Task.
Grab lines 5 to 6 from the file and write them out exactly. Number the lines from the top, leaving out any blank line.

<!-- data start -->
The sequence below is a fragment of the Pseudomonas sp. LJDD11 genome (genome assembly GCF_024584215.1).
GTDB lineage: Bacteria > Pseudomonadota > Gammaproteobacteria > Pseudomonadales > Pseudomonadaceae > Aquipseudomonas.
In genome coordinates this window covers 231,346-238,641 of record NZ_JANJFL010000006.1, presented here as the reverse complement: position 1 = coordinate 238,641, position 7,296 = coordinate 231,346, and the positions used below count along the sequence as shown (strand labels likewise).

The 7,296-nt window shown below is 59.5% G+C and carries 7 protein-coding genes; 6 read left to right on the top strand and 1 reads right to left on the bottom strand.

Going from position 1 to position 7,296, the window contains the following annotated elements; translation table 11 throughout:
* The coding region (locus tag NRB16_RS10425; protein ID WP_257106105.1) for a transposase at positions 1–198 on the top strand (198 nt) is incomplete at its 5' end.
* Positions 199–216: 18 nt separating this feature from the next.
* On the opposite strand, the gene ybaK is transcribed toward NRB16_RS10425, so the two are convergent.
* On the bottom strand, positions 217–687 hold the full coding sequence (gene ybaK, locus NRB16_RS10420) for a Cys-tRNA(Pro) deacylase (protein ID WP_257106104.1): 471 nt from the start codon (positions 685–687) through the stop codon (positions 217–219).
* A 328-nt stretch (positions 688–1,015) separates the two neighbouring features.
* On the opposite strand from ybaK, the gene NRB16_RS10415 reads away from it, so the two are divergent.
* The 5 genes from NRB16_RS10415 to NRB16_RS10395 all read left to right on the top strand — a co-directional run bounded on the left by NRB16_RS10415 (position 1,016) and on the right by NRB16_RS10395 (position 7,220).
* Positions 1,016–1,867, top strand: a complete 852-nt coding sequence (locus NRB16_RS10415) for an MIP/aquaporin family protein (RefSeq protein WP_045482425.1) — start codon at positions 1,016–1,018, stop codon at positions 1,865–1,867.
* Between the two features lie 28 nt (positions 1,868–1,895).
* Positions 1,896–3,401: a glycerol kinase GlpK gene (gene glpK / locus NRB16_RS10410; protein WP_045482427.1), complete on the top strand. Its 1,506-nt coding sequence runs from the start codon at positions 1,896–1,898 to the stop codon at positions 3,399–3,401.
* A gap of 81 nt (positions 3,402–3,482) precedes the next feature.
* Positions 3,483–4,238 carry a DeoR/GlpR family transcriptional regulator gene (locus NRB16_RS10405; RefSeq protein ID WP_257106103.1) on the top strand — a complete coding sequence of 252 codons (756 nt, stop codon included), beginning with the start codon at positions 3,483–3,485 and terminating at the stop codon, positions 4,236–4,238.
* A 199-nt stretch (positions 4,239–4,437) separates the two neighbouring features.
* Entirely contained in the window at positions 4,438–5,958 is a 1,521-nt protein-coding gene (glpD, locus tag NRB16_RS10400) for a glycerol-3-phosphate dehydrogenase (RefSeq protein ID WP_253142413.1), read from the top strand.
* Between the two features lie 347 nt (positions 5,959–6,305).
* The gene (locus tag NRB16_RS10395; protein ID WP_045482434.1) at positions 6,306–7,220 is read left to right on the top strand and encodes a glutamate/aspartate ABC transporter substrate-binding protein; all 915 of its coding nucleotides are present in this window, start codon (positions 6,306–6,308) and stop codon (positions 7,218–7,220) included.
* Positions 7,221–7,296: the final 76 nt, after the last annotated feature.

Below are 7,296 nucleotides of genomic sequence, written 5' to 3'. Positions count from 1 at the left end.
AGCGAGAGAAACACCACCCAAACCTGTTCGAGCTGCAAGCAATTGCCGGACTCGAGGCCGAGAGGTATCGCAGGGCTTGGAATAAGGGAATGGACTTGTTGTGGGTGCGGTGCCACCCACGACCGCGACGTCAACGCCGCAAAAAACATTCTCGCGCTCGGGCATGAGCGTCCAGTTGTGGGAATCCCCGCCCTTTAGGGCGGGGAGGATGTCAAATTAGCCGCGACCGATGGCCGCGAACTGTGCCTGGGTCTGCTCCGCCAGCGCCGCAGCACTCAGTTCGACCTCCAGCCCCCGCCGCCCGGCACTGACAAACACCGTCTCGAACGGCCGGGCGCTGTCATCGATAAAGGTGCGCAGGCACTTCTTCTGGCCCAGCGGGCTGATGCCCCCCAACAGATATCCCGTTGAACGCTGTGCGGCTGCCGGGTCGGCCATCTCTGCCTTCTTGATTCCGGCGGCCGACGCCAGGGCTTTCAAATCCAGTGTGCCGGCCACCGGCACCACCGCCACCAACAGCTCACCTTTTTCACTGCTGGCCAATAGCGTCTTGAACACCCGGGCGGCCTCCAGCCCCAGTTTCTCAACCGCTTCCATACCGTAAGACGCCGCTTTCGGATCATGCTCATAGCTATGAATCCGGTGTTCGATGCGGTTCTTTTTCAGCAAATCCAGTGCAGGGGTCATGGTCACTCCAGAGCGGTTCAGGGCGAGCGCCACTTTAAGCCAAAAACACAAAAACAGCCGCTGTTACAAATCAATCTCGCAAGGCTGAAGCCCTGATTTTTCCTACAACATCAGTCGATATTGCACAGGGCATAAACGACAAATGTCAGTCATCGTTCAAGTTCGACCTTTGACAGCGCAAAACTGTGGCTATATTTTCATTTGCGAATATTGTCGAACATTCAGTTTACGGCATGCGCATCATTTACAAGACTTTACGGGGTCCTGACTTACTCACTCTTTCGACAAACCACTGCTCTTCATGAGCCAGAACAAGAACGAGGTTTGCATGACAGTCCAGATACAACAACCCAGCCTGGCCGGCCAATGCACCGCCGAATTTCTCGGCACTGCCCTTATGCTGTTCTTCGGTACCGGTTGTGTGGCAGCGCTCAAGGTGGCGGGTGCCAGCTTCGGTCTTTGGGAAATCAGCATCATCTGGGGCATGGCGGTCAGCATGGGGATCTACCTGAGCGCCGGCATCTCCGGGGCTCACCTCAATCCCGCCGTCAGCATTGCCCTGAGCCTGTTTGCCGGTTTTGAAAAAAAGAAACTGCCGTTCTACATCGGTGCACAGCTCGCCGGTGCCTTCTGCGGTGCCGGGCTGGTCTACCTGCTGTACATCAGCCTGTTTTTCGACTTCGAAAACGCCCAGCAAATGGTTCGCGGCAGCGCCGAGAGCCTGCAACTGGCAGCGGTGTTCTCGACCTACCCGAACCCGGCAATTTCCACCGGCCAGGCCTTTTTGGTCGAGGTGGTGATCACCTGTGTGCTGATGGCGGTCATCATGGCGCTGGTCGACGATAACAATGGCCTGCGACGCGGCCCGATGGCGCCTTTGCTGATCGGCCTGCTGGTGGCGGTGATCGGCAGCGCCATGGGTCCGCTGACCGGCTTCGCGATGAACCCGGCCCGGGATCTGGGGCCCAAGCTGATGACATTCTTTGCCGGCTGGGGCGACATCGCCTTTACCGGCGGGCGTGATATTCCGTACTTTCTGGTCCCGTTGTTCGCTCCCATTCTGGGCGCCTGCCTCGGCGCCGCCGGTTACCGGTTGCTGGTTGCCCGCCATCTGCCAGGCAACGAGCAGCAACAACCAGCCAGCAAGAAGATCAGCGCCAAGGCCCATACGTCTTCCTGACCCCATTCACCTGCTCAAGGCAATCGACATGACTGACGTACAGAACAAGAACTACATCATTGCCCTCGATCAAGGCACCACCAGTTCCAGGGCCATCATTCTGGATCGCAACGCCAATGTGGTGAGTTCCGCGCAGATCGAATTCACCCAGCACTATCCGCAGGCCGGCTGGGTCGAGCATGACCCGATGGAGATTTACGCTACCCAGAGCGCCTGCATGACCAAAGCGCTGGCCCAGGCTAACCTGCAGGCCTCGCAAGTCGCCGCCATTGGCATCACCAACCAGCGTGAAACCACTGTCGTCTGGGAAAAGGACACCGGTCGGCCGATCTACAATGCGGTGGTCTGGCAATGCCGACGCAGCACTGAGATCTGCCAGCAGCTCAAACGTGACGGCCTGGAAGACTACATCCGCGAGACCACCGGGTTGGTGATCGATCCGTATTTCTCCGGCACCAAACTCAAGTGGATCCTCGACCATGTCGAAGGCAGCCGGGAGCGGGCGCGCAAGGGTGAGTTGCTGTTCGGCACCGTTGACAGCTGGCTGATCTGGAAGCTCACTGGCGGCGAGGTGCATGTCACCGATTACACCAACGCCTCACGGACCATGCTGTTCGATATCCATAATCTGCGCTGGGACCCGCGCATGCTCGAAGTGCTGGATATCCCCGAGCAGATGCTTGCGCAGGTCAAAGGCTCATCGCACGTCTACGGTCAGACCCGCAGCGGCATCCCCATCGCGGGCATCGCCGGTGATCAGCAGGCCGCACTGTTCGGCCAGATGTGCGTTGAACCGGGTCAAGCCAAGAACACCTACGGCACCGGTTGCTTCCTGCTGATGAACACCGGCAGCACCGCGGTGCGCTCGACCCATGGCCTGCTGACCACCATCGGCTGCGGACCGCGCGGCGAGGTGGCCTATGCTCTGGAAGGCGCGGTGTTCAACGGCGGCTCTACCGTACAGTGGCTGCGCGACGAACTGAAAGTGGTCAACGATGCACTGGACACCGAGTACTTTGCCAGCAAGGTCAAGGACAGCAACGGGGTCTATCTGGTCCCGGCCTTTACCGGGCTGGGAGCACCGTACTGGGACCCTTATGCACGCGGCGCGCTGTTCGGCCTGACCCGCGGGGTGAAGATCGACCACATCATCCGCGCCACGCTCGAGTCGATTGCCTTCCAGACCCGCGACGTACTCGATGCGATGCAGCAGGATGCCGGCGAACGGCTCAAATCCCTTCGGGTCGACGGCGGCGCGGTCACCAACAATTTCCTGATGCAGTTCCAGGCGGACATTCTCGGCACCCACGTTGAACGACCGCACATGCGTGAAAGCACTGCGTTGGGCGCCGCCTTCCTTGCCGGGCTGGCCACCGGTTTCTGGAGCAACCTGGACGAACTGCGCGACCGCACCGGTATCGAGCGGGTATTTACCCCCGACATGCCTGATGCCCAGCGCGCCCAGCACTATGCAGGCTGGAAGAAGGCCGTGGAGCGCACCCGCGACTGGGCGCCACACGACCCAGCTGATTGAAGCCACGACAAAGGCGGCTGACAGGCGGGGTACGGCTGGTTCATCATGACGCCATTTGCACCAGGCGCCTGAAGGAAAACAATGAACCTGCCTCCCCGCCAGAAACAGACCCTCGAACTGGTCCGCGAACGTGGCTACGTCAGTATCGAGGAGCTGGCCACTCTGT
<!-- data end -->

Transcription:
Going from position 1 to position 7,296, the window contains the following annotated elements; translation table 11 throughout:
* The coding region (locus tag NRB16_RS10425; protein ID WP_257106105.1) for a transposase at positions 1–198 on the top strand (198 nt) is incomplete at its 5' end.